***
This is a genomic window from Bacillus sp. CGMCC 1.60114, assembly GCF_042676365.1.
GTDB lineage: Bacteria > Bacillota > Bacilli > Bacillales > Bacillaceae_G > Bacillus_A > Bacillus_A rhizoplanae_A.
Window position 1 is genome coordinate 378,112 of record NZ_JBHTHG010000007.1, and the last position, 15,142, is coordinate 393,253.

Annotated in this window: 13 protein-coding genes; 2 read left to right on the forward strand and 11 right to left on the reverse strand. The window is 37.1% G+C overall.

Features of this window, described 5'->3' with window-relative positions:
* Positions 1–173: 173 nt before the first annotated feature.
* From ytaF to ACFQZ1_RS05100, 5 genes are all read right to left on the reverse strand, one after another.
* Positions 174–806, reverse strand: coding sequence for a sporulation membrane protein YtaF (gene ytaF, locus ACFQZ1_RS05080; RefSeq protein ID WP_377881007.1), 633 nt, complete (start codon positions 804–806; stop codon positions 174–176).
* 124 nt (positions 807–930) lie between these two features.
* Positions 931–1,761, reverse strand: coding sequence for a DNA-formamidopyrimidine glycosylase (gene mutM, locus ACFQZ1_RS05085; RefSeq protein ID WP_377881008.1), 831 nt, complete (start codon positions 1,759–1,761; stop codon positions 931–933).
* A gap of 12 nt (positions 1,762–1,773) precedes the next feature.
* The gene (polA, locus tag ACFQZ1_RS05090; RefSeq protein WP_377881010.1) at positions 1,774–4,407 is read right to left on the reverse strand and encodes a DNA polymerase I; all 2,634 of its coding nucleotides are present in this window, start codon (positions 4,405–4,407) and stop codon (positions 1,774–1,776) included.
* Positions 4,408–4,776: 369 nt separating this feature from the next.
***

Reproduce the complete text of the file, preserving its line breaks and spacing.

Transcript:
This is a genomic window from Bacillus sp. CGMCC 1.60114, assembly GCF_042676365.1.
GTDB lineage: Bacteria > Bacillota > Bacilli > Bacillales > Bacillaceae_G > Bacillus_A > Bacillus_A rhizoplanae_A.
Window position 1 is genome coordinate 378,112 of record NZ_JBHTHG010000007.1, and the last position, 15,142, is coordinate 393,253.

Annotated in this window: 13 protein-coding genes; 2 read left to right on the forward strand and 11 right to left on the reverse strand. The window is 37.1% G+C overall.

Features of this window, described 5'->3' with window-relative positions:
* Positions 1–173: 173 nt before the first annotated feature.
* From ytaF to ACFQZ1_RS05100, 5 genes are all read right to left on the reverse strand, one after another.
* Positions 174–806, reverse strand: coding sequence for a sporulation membrane protein YtaF (gene ytaF, locus ACFQZ1_RS05080; RefSeq protein ID WP_377881007.1), 633 nt, complete (start codon positions 804–806; stop codon positions 174–176).
* 124 nt (positions 807–930) lie between these two features.
* Positions 931–1,761, reverse strand: coding sequence for a DNA-formamidopyrimidine glycosylase (gene mutM, locus ACFQZ1_RS05085; RefSeq protein ID WP_377881008.1), 831 nt, complete (start codon positions 1,759–1,761; stop codon positions 931–933).
* A gap of 12 nt (positions 1,762–1,773) precedes the next feature.
* The gene (polA, locus tag ACFQZ1_RS05090; RefSeq protein WP_377881010.1) at positions 1,774–4,407 is read right to left on the reverse strand and encodes a DNA polymerase I; all 2,634 of its coding nucleotides are present in this window, start codon (positions 4,405–4,407) and stop codon (positions 1,774–1,776) included.
* Positions 4,408–4,776: 369 nt separating this feature from the next.